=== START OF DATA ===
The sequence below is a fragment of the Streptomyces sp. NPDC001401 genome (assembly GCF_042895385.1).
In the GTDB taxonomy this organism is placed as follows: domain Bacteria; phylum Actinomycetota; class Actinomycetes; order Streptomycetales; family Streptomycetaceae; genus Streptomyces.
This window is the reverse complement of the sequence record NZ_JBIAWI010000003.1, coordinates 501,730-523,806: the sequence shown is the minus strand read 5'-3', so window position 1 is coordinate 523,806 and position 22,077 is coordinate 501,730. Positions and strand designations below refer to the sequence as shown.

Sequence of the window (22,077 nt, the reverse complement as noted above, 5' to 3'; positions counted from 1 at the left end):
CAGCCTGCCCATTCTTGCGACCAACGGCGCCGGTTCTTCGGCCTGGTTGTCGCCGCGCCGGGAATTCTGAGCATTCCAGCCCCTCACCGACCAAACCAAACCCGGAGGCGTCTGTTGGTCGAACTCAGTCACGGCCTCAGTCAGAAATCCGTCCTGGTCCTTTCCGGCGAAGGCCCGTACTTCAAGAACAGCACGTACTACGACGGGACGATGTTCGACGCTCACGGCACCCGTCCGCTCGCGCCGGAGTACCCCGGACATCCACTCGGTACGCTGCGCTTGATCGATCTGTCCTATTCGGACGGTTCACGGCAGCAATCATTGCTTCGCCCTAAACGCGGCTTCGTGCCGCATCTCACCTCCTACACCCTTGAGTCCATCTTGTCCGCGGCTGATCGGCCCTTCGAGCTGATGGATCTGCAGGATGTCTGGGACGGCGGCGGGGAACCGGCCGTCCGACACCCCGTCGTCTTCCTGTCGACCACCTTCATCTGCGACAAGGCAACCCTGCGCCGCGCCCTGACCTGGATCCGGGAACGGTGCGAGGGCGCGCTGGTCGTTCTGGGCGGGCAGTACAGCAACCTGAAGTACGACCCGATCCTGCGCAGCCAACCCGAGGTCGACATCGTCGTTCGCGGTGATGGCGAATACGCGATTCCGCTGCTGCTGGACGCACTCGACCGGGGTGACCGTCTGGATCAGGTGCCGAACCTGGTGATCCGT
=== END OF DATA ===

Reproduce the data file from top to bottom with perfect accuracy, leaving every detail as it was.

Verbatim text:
The sequence below is a fragment of the Streptomyces sp. NPDC001401 genome (assembly GCF_042895385.1).
In the GTDB taxonomy this organism is placed as follows: domain Bacteria; phylum Actinomycetota; class Actinomycetes; order Streptomycetales; family Streptomycetaceae; genus Streptomyces.
This window is the reverse complement of the sequence record NZ_JBIAWI010000003.1, coordinates 501,730-523,806: the sequence shown is the minus strand read 5'-3', so window position 1 is coordinate 523,806 and position 22,077 is coordinate 501,730. Positions and strand designations below refer to the sequence as shown.

Sequence of the window (22,077 nt, the reverse complement as noted above, 5' to 3'; positions counted from 1 at the left end):
CAGCCTGCCCATTCTTGCGACCAACGGCGCCGGTTCTTCGGCCTGGTTGTCGCCGCGCCGGGAATTCTGAGCATTCCAGCCCCTCACCGACCAAACCAAACCCGGAGGCGTCTGTTGGTCGAACTCAGTCACGGCCTCAGTCAGAAATCCGTCCTGGTCCTTTCCGGCGAAGGCCCGTACTTCAAGAACAGCACGTACTACGACGGGACGATGTTCGACGCTCACGGCACCCGTCCGCTCGCGCCGGAGTACCCCGGACATCCACTCGGTACGCTGCGCTTGATCGATCTGTCCTATTCGGACGGTTCACGGCAGCAATCATTGCTTCGCCCTAAACGCGGCTTCGTGCCGCATCTCACCTCCTACACCCTTGAGTCCATCTTGTCCGCGGCTGATCGGCCCTTCGAGCTGATGGATCTGCAGGATGTCTGGGACGGCGGCGGGGAACCGGCCGTCCGACACCCCGTCGTCTTCCTGTCGACCACCTTCATCTGCGACAAGGCAACCCTGCGCCGCGCCCTGACCTGGATCCGGGAACGGTGCGAGGGCGCGCTGGTCGTTCTGGGCGGGCAGTACAGCAACCTGAAGTACGACCCGATCCTGCGCAGCCAACCCGAGGTCGACATCGTCGTTCGCGGTGATGGCGAATACGCGATTCCGCTGCTGCTGGACGCACTCGACCGGGGTGACCGTCTGGATCAGGTGCCGAACCTGGTGATCCGT